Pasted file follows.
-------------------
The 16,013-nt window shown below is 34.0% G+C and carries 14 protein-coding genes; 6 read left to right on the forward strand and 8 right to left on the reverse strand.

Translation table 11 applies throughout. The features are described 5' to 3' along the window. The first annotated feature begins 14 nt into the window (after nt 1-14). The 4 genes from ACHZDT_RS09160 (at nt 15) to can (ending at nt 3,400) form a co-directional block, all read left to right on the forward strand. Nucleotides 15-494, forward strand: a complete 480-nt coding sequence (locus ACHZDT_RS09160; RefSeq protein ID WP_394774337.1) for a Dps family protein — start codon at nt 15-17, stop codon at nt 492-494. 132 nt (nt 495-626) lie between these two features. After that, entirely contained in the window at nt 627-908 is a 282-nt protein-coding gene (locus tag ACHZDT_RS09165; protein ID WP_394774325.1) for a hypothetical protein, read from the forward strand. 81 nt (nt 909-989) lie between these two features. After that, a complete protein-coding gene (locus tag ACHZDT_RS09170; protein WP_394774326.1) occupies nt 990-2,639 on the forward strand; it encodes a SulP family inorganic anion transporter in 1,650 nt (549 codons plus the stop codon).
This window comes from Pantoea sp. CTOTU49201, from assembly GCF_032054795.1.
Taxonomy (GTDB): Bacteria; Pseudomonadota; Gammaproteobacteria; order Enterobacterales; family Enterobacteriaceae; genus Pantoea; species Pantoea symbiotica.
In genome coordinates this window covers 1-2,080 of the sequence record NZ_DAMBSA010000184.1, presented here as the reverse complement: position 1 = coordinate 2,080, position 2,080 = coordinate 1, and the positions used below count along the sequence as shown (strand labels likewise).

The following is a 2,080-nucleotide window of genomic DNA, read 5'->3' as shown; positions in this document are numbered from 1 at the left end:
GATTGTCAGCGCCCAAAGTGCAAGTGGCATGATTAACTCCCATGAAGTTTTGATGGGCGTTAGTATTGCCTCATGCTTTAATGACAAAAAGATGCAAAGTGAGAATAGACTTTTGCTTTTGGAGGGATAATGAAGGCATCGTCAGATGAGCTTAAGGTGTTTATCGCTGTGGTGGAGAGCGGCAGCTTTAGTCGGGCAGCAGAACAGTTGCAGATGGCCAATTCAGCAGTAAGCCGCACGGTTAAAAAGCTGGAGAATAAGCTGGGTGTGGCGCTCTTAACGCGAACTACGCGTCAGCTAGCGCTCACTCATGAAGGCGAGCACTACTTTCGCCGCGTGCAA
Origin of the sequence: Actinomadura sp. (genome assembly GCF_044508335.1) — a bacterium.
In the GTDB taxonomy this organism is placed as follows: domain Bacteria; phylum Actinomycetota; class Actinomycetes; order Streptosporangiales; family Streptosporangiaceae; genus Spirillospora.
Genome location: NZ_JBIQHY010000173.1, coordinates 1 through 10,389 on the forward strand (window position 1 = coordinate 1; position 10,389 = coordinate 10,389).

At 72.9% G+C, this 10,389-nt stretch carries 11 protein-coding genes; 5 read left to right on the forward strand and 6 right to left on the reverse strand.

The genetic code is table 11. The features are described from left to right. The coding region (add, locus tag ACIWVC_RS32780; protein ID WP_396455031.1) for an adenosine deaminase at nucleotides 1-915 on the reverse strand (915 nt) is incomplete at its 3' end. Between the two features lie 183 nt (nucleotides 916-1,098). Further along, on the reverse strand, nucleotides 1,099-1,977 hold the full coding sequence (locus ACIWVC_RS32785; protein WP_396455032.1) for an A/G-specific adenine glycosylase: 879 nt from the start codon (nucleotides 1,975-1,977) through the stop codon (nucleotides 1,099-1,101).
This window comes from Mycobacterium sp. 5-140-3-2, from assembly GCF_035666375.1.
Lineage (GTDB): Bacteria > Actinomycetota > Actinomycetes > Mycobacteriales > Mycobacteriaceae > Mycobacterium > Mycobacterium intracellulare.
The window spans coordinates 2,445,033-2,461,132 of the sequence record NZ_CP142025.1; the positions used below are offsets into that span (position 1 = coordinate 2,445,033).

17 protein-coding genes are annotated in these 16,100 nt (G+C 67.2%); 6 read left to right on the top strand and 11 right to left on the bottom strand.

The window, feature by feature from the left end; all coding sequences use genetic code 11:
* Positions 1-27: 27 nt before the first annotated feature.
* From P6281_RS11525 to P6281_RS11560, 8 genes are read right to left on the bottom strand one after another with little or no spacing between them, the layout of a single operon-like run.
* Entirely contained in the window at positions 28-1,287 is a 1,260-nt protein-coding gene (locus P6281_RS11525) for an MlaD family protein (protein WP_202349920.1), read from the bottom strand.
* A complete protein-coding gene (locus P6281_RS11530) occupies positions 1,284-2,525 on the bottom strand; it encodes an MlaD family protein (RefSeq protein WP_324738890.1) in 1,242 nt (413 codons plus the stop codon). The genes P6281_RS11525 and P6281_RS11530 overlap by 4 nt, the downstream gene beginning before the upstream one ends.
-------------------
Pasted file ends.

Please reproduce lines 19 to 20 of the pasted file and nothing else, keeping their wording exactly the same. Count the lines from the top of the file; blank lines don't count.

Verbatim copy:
* From P6281_RS11525 to P6281_RS11560, 8 genes are read right to left on the bottom strand one after another with little or no spacing between them, the layout of a single operon-like run.
* Entirely contained in the window at positions 28-1,287 is a 1,260-nt protein-coding gene (locus P6281_RS11525) for an MlaD family protein (protein WP_202349920.1), read from the bottom strand.